The Problem with Tracking Origins in the Baltic Sea
About This Event
This paper looks at the mobility of multimedia winged retables across the Baltic Sea, a highly interconnected region through mercantile trade before expansive early modern encounters. Although these carved and polychromed devotional objects traveled long distances to different viewing communities, their precise origins nonetheless remain the yardstick to measure their art historical significance. Foundational scholarship in the twentieth-century attributed these retables to workshops from Lübeck, Germany, and as a result, the entire field has been hierarchically sorted around the primacy of Lübeck origins. This paper challenges the method of tracking origins by style to question the relevance of origins as an indicator of meaning. As I focus on fifteenth-and early sixteenth-century altarpieces, I also offer larger historiographic and methodological concerns as the field adapts to fit mobile objects into the deeply-entrenched classifications of who, made what, when, and where.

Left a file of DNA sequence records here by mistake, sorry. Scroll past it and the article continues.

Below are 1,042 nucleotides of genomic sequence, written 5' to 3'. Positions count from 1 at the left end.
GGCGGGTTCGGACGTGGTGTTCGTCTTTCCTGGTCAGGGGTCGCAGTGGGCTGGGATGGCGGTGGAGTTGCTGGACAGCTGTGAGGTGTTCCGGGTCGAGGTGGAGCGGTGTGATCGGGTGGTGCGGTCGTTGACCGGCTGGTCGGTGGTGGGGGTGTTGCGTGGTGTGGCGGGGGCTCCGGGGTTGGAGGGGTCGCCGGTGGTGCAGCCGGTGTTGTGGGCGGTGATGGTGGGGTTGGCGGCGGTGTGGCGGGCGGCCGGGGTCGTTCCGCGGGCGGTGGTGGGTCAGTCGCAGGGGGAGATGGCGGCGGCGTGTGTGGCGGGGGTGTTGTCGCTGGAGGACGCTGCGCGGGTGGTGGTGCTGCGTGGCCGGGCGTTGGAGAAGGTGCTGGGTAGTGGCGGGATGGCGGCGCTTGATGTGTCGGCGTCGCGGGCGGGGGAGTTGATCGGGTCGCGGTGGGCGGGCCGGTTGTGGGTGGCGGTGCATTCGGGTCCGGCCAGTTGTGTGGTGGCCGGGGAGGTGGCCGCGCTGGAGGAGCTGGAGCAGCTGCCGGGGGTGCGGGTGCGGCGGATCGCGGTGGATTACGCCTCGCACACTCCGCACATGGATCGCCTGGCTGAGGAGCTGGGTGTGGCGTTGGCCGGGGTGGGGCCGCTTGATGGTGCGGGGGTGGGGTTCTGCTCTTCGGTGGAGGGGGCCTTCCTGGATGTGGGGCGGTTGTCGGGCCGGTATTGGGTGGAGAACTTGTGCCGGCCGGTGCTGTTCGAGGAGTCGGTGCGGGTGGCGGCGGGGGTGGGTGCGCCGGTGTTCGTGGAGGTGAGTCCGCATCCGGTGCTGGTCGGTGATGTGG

Feb. 9, 2023, 4 p.m.
Kirner Johnson 102
HS16: Early Modern Connected Histories
Activity Audience: Open to all Corridor Institutions
Activity Category: Workshop or Mini-Seminar
Active/Inactive/Former Status: Active
Host: Hamilton College